Weekly review #85 -10th February

Picture of Vincent Lambercy
Posted by Vincent Lambercy

Drone medical deliveries are expected to reduce urgent transport by road, improve medical logistics, enhance patient health outcome and have a positive ecological impact.


So it was great to see the launch of the two-year Safe And Flexible IntegRation of advanced U-space services for MEDical air mobility project (SAFIR-Med) last week. Five drone platforms will be combined with manned aviation in operational exercises validating technology in real urban environments across Europe. They will cover a variety of technologies that together will support a wide range of medical use cases. 


We also saw that GKN Aerospace will play a leading role in the UK Future Flight Challenge from its new GBP32 million Global Technology Centre in Bristol. The programme will address the integration of unmanned and autonomous systems evolving at pace, and examines how to integrate autonomous systems in shared airspace in a safe manner. 


And, finally, we saw and wanted to highlight the news of a new, Intelligent Approach to maximising runway efficiency. With airports so badly hit by the impact of the Covid crisis, being able to maximise the value and efficiency of existing assets – especially runways – is going to be of critical importance over the coming years as we begin to see traffic return.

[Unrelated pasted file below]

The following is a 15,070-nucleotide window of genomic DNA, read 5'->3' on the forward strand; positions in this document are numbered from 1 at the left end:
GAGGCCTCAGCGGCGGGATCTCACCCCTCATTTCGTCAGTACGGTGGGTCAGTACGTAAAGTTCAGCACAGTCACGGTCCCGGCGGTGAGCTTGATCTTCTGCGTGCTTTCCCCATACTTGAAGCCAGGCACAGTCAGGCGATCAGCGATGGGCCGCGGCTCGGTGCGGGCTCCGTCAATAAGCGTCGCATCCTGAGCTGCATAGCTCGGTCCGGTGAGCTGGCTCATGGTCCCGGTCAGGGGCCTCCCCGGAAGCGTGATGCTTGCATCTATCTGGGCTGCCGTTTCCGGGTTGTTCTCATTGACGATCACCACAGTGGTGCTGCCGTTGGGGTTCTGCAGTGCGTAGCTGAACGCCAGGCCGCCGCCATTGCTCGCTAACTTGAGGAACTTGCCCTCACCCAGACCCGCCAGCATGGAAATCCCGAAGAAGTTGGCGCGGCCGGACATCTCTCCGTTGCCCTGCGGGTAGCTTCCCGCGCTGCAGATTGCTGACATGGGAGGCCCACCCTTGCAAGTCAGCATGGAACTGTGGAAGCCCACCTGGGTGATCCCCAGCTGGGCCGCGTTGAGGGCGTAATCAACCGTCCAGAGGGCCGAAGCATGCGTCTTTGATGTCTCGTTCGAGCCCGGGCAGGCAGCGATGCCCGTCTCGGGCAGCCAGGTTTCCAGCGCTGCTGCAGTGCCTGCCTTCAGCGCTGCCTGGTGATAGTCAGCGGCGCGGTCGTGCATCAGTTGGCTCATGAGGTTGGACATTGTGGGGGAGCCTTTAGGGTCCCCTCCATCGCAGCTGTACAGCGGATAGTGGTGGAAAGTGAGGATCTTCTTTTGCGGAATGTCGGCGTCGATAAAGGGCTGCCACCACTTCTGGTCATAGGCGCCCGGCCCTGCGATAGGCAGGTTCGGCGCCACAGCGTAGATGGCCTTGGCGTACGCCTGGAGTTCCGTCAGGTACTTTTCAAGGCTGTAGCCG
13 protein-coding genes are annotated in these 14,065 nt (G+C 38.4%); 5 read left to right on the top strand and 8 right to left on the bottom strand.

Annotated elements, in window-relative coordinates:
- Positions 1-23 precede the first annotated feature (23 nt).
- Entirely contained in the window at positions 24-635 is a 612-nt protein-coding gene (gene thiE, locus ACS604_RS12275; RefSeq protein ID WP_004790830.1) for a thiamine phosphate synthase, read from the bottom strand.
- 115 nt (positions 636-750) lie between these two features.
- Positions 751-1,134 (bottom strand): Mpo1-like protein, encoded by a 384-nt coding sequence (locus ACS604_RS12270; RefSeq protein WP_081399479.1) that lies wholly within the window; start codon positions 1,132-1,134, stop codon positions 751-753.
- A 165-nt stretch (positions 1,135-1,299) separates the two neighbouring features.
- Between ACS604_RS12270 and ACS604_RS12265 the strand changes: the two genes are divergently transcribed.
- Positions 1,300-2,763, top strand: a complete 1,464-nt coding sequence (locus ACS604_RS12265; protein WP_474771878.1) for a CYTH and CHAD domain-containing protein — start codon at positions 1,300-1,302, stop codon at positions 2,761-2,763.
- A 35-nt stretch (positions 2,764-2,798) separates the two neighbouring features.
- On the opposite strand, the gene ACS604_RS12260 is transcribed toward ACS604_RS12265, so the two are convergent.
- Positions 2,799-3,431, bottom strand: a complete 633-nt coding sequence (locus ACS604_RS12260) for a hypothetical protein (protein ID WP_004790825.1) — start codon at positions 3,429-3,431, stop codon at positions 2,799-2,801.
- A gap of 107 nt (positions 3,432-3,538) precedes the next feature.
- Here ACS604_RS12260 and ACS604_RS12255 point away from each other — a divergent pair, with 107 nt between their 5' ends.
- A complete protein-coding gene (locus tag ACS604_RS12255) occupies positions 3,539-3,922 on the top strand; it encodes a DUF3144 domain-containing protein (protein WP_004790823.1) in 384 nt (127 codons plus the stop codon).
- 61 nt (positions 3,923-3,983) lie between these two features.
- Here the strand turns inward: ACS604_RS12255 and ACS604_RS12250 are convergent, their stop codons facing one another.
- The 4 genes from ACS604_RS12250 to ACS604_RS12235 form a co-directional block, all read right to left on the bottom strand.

Intelligent Approach is a suite of tools that allow air traffic controllers to significantly improve the consistency of spacing between arriving aircraft in order to maximise runway efficiency. The software generates markers between arrivals based on the individual aircraft type so controllers can more readily hit the optimum spacing.


Sounds great to us! Let us know what you think. 

ANSP news

Market news

Context information

Reports and data

Research and innovation

  • An Intelligent Approach to maximising runway efficiency - NATS Blog - Intelligent Approach is a suite of tools that allow air traffic controllers to significantly improve the consistency of spacing between arriving aircraft in order to maximise runway efficiency. The software generates markers between arrivals based on the individual aircraft type so controllers can more readily hit the optimum spacing. 

  • Is it time to disband the Organised Track Structure? - NATS Blog - The study, published in Environmental Research Letters, analysed around 35,000 flights in both directions between New York and London from 1 December 2019 to 29 February 2020 and concluded that taking better advantage of the winds would have saved around 200 kilometres worth of fuel per flight on average, adding up to a total reduction of 6.7 million kilograms of carbon dioxide emissions.



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